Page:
- Felix Leong
- Geoff Thompson (England) learned from Sifu Wong Shun Leung
- Wong Shun Leung, one of the best students of Yip Man, called "Gong Sao Wong", the king of talking hands.
- Moy Yat, one of Yip Man's closest disciples, and the youngest sifu promoted by Yip Man at age 24.
- Philip Ng (Chinese: 伍允龍) learned from Sifu Wong Shun Leung
- Leung Ting, a disciple of Yip Man and head of the International Wing Tsun Association (IWTA).
- Keith R. Kernspecht, highest-ranking disciple of Leung Ting, and head of the European Wing Chun Organization (EWTO).
- Ip Chun, eldest son of Ip Man
- Ip Man, Wing Chun Grandmaster
- István Simicskó, current Minister of Defence of Hungary
- Jackie Chan (Chinese: 成龍) learned from Sifu Leung Ting
- Michelle Yeoh (Chinese: 楊紫琼)
- Nicholas Tse (Chinese: 謝霆鋒) learned from Philip Ng
- Ray Sefo
- Robert Downey Jr., Hollywood actor
- Sammo Hung (Chinese: 洪金寶)
- Steven Seagal (Hollywood actor) trained with Randy Williams
- Sum Nung Successor of Yuen Kay Shan
- Ti Lung (Chinese: 狄龍)
- Victor Wooten, Bass player 
- Yuen Biao (Chinese: 元彪)
- Yuen Kay Shan, One of the first to document the theories, concepts, philosophies and strategies of the system and structured the first 3 forms
- Yuen Chai Wan, Brother of Yuen Kay Shan who was invited to teach Wing Chun in Vietnam.
- Tony Ferguson (mma fighter)
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- martialarts2 Archived February 3, 2010, at the Wayback Machine.
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- City Wing Chun – Training Notes Archived April 15, 2009, at the Wayback Machine.
- "2008 Chinese Box Office records". Boxofficemojo.com. Retrieved 2013-02-10.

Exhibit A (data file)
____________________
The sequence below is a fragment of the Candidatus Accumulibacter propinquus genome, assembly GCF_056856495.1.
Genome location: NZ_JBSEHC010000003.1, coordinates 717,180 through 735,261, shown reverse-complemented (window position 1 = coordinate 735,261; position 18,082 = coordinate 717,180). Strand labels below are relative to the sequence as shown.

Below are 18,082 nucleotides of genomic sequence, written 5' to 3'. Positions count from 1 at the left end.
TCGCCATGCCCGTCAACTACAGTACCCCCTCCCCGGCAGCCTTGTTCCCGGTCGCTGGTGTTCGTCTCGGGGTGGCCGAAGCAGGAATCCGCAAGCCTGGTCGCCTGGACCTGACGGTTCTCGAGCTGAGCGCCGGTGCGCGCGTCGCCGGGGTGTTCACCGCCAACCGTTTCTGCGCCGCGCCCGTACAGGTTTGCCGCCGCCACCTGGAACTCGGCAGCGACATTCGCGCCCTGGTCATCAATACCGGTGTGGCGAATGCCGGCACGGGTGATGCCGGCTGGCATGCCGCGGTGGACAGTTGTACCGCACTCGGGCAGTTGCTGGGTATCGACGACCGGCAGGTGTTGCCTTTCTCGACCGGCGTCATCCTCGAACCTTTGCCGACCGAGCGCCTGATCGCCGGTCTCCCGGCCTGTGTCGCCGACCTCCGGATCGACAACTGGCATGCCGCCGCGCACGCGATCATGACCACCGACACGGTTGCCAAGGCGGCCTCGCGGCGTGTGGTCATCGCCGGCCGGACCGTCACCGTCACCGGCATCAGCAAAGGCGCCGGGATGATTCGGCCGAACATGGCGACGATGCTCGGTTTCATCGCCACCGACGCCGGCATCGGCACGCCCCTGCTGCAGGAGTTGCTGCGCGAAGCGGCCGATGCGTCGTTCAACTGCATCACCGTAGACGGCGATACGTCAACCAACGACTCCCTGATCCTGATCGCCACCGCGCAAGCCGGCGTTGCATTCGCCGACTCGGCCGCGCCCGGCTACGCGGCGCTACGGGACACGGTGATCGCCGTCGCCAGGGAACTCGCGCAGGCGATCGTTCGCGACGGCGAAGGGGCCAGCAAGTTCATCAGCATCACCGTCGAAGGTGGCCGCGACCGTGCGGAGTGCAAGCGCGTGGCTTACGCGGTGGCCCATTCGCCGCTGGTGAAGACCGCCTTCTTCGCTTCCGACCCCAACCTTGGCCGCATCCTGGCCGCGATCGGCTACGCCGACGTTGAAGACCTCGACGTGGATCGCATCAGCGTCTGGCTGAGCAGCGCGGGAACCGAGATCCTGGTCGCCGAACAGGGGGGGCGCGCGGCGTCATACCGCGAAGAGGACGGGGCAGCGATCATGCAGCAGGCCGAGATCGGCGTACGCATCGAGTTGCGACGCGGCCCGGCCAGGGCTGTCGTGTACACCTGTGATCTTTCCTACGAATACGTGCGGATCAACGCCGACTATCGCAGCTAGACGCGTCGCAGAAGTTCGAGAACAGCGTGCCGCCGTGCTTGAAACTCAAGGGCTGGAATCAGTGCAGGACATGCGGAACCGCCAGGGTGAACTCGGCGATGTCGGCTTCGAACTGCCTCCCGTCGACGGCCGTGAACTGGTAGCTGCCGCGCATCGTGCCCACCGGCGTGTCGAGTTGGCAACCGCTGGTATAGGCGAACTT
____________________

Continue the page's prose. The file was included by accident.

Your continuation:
- "Arrow's stunt coordinator teaches us how to fight like Oliver Queen". Youtube. December 19, 2014.
- "BRUCE LEE AND HIS FRIENDSHIP WITH WONG SHUN LEUNG".
- "Who Taught Bruce Lee?".
- "Wong meet Bruce Lee".
- "Wong Shun Leung – The Logic Behind Wing Chun".
- "Sifu Li Heng Chang Official Website (Chinese: 李恆昌)". Archived from the original on 2011-11-13.
- "Jackie Chan Wing Chun Practitioner".
- "壹盤生意叛逆詠春派搶攻上位 - 明星八掛大分享".
- Sarah Kurchak (February 8, 2016). "How Wing Chun Helped Robert Downey Jr. Battle Addiction". Fightland.
- "Victor Wooten Age, Hometown, Biography". Last.fm. December 15, 2010.
- Chu, Robert; Ritchie, Rene; & Wu, Muthu Veeran (India). (1998). Complete Wing Chun: The Definitive Guide to Wing Chun's History and Traditions. Boston: Tuttle Publishing. ISBN 0-8048-3141-6.
- Leung Ting (1978). Wing Tsun Kuen. Hong Kong: Leung's Publications. ISBN 962-7284-01-7.
- Ritchie, Rene. "Wing Chun Concepts". Yuen Kay-San Wing Chun Kuen: History & Practice. Archived from the original on 24 August 2016.
- Williams, Randy. Wing Chun Gung Fu: The Explosive Art of Close Range Combat.
- Media related to Wing Chun at Wikimedia Commons